Using Layer Masks

Using layer masks in Photoshop is a non-destructive way to edit an image. You use the masks to hide or reveal parts of the image, but by using the masks you are not harming the original image. 

To use layer masks in Photoshop, simply open the image you want to change (we will call this the background image)  and the image you want to overlay onto it (we will call this the overlay.

Now drag the overlay image on top of the background image.
If you need to resize it hit CTRL + T to resize. You can hold down the shift key to keep the shape of the image and not distort it. Once you have it the size you want just click the checkmark button at the top to ok it. 
In the layer palette choose the overlay image and click the layer mask button at the bottom. (It’s the rectangle with the circle in it.)
The mask should be white which means it is revealing everything. (White reveals and black hides or masks the image!). We want to use black so you can hit x on your keyboard to switch you from white to black.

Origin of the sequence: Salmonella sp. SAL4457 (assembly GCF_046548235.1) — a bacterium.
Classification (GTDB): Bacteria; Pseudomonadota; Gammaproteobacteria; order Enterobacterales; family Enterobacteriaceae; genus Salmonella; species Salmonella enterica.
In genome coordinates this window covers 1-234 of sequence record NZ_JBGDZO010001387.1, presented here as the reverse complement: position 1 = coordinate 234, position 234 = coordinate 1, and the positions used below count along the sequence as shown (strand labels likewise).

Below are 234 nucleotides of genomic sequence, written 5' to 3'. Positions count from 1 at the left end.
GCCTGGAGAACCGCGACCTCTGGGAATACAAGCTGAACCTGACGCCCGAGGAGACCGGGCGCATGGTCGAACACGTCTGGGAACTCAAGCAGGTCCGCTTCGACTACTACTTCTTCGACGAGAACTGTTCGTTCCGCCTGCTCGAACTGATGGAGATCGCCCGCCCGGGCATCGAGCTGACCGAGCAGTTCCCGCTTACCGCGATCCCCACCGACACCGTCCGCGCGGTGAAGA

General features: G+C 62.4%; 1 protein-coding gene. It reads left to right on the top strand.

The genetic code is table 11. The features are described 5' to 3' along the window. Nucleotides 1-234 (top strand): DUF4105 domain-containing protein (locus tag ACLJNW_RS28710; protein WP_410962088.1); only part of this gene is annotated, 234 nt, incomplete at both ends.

Using a paintbrush and a black layer mask paint over your image to reveal what you want to see in the background image. (If you have difficulty seeing it, try changing your blending mode to multiply or screen and then reducing the opacity.)
If you make a mistake, hit the x and it will go back to white and you can paint over the area you want to fix.
Adjust your brush size as needed.
Once you are finished change you blending mode and opacity to suit the image. If you can see brush strokes in a particular area, you can always use the smudge tool to minimize them. If you don’t like the look obtained by using the layer mask just delete that layer and start over!
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